Blind Library Patrons Read and Type in Braille at the Royal Institute for the Blind in Berlin (c. 1906)

Abstract

The first school for the blind in Germany opened in October 1806. Founded by Prussian King Wilhelm III by cabinet order, the school was run by Johann August Zeune (1778-1853), who aspired to provide his pupils with the same education available to other students in Prussia’s rapidly expanding school system. Zeune’s goal became more attainable later in the nineteenth century, when Germans adopted the tactile reading code of raised dots developed by the Frenchman Louis Braille in 1825. In this image, blind patrons use the library attached to the school, which, after several moves, relocated to a large new building in Berlin-Steglitz in 1877. By that time, the school’s Braille-based curriculum had moved beyond preparing students for work traditionally assigned to the blind, such as basket-, chair-, and broom-making. At that point, students were being trained for broader positions in the middle-class economy.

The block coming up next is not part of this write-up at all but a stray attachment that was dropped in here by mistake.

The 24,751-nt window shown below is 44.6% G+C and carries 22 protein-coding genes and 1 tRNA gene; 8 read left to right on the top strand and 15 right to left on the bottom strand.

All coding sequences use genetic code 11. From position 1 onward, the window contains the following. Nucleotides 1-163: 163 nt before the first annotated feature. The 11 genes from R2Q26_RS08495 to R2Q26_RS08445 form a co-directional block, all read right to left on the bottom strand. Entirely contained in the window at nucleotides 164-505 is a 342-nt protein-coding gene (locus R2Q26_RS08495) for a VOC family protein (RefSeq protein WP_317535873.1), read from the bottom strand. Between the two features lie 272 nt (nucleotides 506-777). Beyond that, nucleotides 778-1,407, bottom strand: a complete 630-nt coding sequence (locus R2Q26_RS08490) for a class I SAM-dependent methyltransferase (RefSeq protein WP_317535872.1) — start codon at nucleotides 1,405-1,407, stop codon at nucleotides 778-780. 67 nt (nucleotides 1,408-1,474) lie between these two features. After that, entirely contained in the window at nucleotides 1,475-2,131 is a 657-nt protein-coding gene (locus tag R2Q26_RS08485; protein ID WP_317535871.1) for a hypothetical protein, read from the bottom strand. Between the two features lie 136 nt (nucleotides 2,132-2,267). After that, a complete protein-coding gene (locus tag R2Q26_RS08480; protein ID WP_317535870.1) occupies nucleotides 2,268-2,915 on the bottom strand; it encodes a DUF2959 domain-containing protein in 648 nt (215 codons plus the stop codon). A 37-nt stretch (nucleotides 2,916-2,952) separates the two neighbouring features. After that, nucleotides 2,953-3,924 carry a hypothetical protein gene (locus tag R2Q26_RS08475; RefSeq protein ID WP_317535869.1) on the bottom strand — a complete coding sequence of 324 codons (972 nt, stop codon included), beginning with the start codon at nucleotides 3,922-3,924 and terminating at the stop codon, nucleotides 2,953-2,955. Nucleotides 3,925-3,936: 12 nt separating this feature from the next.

Source

Source: Illustrirte Zeitung (1906), p. 667. Digital reproduction published in pictura paedagogica online, http://www.bbf.dipf.de/cgi-opac/bil.pl?t_direct=x&f_IDN=b0078247hild

Blind Library Patrons Read and Type in Braille at the Royal Institute for the Blind in Berlin (c. 1906), published in: German History Intersections, <https://germanhistory-intersections.org/en/knowledge-and-education/ghis:image-27> [June 24, 2021].